11 posts tagged "Debbie Harry"
“I can get out of a lot of things, but this dress is not one of them,” said burlesque star Dita Von Teese of the gown she donned to last night’s party at the Ace Hotel. The dress in question was the first fully articulated 3-D printed garment, which was conceptualized by designer Michael Schmidt. And the party, which drew the likes of Debbie Harry, Bob Gruen, and Andrej Pejic, served to toast its unveiling. “I was interested in finding the middle ground between the world of mathematics and the world of ephemeral beauty,” Schmidt told Style.com. The L.A.-based designer, who has crafted looks for stars like Madonna, Cher, and Lady Gaga (the latter wore his glass-bubble costume on the cover of Rolling Stone in 2009), conceived Von Teese’s frock with Fibonacci’s Golden Ratio in mind.
With the help of computational designer and architect Francis Bitonti, Schmidt used 3-D software to realize his space-age gown (think cinched waist and steroidal shoulders). The dress began as a digital rendering, which was then engineered in powdered nylon by high-tech collaborator Shapeways. “As an architect, it’s all about dealing with facades, and this was just about making a curvy one,” mused Bitonti. The body-skimming dress featured an undulating mesh silhouette of three thousand articulated joints fashioned out of layered nylon powder. As if that weren’t complicated enough, it also boasted twelve thousand Swarovski black crystals, which were painstakingly placed by hand after printing. “It’s obviously very futuristic, but I tried to retain a level of old-world glamour that was befitting of Dita,” added Schmidt. Indeed, the Blade Runner-meets-Bettie Page ensemble was worthy of the millennial pinup. “It’s superlight,” Von Teese mused later that evening after slipping into a demure Roland Mouret shift. But was it comfortable? “The only uncomfortable part is that I needed to be very cautious about how I walked. I had to make sure my heels wouldn’t get stuck in the hem.” Even in the future, glamour’s got its obstacles.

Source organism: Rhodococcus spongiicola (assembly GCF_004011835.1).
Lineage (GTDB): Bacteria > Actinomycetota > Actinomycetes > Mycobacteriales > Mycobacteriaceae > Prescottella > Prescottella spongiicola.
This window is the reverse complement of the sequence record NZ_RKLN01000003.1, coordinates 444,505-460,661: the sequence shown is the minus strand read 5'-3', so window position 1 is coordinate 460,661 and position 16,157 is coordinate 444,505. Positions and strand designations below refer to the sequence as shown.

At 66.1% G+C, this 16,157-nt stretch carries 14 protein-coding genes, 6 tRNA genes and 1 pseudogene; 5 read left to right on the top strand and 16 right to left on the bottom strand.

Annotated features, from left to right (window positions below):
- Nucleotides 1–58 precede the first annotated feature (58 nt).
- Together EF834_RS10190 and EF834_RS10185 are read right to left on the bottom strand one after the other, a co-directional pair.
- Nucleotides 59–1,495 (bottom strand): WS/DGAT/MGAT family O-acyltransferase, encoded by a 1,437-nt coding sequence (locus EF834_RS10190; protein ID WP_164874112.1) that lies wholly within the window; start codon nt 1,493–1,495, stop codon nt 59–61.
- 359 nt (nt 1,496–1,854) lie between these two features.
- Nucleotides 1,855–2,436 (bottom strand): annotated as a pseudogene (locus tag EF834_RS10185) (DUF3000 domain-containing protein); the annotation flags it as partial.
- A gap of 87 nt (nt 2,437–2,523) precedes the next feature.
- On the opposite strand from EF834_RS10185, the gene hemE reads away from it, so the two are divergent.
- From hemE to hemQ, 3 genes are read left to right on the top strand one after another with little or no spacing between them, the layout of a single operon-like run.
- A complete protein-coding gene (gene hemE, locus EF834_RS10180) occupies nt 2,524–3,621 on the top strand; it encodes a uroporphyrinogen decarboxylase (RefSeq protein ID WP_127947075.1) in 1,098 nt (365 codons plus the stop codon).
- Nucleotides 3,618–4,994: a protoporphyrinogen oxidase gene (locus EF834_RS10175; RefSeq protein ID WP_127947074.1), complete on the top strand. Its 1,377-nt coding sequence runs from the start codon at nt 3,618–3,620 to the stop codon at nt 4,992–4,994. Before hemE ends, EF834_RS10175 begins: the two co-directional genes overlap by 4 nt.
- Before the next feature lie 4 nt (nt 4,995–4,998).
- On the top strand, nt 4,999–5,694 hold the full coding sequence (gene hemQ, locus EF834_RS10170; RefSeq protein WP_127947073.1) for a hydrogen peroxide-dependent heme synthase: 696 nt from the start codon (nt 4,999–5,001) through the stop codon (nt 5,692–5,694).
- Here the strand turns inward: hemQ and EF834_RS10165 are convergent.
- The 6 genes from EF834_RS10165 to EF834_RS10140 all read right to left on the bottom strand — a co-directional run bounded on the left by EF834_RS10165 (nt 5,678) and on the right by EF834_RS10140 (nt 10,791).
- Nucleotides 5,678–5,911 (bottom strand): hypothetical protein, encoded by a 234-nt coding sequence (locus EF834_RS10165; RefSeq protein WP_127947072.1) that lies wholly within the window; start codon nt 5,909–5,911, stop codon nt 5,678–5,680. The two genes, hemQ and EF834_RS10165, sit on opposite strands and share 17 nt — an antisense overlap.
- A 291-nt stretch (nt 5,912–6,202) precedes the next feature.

This is our type of game: Dior pinball with pearls. In Arcade Couture: Mise en Dior, a video debuting on Nowness today, the game has been reimagined with a focus on the brand’s signature Mise en Dior necklace, “to show, in a light and fun way, the richness and savoir faire of Dior,” says Dior jewelry designer Camille Miceli. [Nowness]
For the first time in the U.K., a portrait of Alexander McQueen and Isabella Blow is on display at the National Portrait Gallery, thanks to financial help from McQueen and Daphne Guinness. The photo by David LaChapelle, Burning Down the House, originally appeared in a 1996 issue of Vanity Fair. [Vogue U.K.]
Andy Hilfiger is rocking and rolling a new pop-up shop into the former CBGB’s Gallery on Bowery Street today. The three-month shop, called RIFF, has everything from clothes inspired by Steven Tyler to Guns N’ Roses memorabilia. [WWD]
The latest addition to this year’s annual MOCA gala, featuring An Artist’s Life Manifesto by Marina Abramovic, is a performance by Debbie Harry. Blondie follows in the footsteps of musicians like Kanye West and Lady Gaga, who both performed at past MOCA bashes. [Hint]